So – back to the question, How should I taper into a ‘B’ race?

In some respects preparation for an ‘A’ race is easier as its our long term major goal, with specific blocks of training built to this,  It has an agreed and well defined ‘taper’ period.  Preparing for B races can be more difficult.  There is a balance between maintaining the macro training goals towards the above ‘A’ race, as well as being able to be in ‘good enough’ shape to justify travelling to and pitching up at your ‘B’ race.

Typically my racing week as I build towards key ‘A’ races may look like this, with the races here being ‘B’ races

  • Monday, recovery / easy day after the weekends racing & training
  • Tuesday hard intervals day
  • Wednesday – volume day
  • Thursday – recovery / low intensity & volume
  • Friday – pre race prep ride
  • Saturday – race / easy volume
  • Sunday – race and / or long volume ride

I try and encourage athletes with ‘B’ races, if they can, to race on a Saturday.  Why? Well that way we don’t ‘lose’ the weekend .  If you work  in the week,  its likely you have two days off in Saturday / Sunday.  So ‘just’ doing a short pre-race ride on a Saturday then race on a Sunday, is not a great use of the free time.  If you can race on Saturday then you can still train on Sunday.  OR if you must race on a Sunday, use the rest of the day to train as well.  I will often race a ’25TT’ or ’50TT’ on a Sunday morning, I will still head out and do a decent volume ride that afternoon.  The endurance benefit of this is massive!

The Friday & Saturday pre-race rides and race warm up’s can vary, but invariably follow a structure.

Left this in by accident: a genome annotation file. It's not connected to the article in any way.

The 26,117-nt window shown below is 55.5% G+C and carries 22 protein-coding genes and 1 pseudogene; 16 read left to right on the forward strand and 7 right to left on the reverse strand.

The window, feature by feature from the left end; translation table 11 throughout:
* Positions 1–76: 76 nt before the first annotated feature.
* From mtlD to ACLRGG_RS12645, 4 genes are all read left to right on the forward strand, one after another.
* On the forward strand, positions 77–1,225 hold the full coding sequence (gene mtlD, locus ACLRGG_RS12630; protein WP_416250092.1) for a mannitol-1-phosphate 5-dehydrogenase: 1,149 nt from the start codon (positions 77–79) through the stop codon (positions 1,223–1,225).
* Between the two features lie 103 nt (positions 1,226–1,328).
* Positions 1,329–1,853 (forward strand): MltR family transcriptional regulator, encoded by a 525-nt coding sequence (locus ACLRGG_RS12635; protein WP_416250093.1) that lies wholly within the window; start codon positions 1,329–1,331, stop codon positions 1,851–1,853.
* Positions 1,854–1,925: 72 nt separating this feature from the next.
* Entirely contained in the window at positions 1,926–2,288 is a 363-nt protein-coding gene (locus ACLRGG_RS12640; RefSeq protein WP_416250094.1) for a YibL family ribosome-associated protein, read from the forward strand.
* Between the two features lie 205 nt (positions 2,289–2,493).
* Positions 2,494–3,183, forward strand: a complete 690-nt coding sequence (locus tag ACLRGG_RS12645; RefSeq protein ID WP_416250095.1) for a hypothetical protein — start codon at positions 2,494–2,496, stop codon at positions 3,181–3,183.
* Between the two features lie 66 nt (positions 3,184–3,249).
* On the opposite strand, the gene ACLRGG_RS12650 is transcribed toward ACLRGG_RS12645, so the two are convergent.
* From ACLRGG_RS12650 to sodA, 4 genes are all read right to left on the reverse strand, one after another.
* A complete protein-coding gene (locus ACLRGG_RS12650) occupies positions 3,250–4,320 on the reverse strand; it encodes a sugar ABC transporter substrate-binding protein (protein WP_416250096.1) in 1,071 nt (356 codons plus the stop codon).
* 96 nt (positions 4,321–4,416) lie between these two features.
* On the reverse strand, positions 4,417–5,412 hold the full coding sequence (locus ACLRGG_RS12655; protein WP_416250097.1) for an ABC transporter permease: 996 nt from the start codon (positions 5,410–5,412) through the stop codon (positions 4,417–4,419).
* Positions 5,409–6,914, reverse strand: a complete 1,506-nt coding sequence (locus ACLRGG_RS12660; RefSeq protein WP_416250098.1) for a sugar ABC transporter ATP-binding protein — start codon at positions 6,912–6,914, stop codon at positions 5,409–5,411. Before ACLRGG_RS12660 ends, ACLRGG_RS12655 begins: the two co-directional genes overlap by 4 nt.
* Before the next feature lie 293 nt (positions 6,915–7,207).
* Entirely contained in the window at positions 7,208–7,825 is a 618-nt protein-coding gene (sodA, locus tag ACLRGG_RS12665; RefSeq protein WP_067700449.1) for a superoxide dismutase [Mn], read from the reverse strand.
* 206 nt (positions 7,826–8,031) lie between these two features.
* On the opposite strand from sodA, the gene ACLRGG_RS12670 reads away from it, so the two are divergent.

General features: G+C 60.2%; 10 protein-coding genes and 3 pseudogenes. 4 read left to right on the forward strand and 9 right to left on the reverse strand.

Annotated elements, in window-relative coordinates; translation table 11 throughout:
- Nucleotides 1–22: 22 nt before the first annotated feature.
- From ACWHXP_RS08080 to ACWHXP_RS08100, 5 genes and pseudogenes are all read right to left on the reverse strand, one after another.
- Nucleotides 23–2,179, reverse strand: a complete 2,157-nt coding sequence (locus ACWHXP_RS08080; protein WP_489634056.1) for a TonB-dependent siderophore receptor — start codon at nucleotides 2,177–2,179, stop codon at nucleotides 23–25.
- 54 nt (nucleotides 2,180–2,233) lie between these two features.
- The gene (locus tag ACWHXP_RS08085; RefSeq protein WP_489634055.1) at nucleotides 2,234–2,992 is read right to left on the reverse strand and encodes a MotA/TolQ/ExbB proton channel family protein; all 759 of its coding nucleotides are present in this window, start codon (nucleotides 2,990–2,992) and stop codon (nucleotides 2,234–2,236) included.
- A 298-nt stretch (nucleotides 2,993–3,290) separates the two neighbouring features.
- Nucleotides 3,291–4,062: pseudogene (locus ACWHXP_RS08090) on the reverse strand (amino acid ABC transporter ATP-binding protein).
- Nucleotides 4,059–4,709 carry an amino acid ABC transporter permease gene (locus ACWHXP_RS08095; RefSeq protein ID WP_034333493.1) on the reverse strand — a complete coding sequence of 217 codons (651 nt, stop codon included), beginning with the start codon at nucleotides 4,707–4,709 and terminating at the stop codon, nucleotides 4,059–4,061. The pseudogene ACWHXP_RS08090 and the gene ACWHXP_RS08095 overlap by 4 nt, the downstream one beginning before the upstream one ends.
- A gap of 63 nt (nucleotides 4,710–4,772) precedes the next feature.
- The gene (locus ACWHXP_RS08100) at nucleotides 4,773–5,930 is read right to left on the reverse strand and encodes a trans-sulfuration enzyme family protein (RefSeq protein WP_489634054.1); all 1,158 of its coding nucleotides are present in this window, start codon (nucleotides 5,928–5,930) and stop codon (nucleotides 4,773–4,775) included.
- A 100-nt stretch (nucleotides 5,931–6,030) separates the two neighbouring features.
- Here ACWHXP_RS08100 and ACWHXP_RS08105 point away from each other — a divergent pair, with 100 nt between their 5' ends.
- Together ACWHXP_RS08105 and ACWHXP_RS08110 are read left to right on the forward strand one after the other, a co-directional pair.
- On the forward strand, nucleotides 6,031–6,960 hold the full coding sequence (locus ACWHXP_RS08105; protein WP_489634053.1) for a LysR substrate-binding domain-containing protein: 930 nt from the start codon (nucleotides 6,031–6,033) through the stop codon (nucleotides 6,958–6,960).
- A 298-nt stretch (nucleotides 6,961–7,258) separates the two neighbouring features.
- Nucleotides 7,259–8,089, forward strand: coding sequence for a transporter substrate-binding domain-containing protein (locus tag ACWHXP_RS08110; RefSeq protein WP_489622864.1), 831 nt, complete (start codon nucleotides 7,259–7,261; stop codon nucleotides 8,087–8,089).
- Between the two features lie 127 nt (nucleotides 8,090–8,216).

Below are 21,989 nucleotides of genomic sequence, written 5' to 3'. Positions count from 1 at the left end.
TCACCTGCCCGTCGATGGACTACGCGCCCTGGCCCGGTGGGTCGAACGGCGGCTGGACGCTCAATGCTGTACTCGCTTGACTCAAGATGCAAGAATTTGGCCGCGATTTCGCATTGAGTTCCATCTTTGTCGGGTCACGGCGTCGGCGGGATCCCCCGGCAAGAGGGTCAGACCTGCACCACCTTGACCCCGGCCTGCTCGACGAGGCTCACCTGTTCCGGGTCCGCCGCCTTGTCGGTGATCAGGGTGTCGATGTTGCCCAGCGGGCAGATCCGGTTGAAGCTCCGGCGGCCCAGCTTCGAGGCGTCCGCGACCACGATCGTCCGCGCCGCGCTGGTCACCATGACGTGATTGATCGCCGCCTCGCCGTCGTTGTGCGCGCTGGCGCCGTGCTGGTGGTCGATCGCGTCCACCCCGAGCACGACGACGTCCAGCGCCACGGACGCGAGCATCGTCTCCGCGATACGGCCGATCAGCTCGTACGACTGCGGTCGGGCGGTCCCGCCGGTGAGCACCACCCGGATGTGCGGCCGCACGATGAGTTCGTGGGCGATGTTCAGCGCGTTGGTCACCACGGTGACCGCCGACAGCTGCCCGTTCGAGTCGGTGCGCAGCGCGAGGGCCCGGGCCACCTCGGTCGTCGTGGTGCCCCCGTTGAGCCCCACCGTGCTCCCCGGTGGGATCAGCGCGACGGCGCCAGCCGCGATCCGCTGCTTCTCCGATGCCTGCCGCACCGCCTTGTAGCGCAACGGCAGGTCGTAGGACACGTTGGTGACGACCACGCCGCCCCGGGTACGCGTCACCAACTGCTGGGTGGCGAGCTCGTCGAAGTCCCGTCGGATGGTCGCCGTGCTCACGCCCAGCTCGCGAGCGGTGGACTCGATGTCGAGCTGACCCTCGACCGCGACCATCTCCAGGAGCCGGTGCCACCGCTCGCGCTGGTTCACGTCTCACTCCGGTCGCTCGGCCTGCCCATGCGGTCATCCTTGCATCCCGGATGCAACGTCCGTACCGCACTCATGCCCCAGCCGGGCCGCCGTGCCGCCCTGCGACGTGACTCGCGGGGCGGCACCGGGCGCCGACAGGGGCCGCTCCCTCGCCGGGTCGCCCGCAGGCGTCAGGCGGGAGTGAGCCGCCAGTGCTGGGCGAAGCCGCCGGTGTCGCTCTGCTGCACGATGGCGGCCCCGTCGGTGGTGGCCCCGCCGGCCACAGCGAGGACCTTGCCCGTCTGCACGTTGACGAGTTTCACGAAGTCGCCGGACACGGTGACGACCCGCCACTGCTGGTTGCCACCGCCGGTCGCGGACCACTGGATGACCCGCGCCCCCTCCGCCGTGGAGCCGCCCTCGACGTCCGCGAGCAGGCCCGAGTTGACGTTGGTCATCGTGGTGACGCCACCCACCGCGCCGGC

What is key in these sessions is:

  1. Wake up the body after rest / recovery on Thursday
  2. Rev the engine through the zones
  3. Simulate some short periods at and above race pace to ‘remind us’ what its like.

Below is a typical ‘pre-race day’ session I set for myself and my athletes.  This would be specifically relevant for those racing high intensity such as a 10-50m TT or up to Olympic distance Triathlon.  For longer events I would be setting lower volume (in time) as well as intensity to match the race (i.e.: no need to do >FTP work before a 12hr TT!)

pre race

Here we progressively , over just under an hour really ‘revving the engine’ and getting it ready to race.

For longer events I may shorten this to something like the below

30min efforts

Again the same ‘session direction’ but in a more condensed form.

So , that’s pre-race out the way.  Race Day, how do we warm up?

This is a little counter intuitive, but the shorter the race the longer the warm up.  So for a 10m TT, I may suggest a warm up such as the below, pretty similar to the ’30 min efforts’ above, but more condensed at the top end.

Again the key here is to ‘wake up’ the race zones.

pre event WU

This theory then plays through, so for a 50m TT, I may throw in a couple of top end ‘sprints’, but nothing else above SS (approximate 90% FTP, or target race pace).  Also it would be shorter, maybe just 30 min maximum.  We will be racing longer, so lets use less energy in the warm up!

Then we are off!  be it a hill climb, TT or triathlon – we will be ready!

UCI worlds 1 2018

Hope this helps!

Andy

Andy-Jackson-Peaks-Sports-Consulting-1

 

Leave a Reply

This site uses Akismet to reduce spam. Learn how your comment data is processed.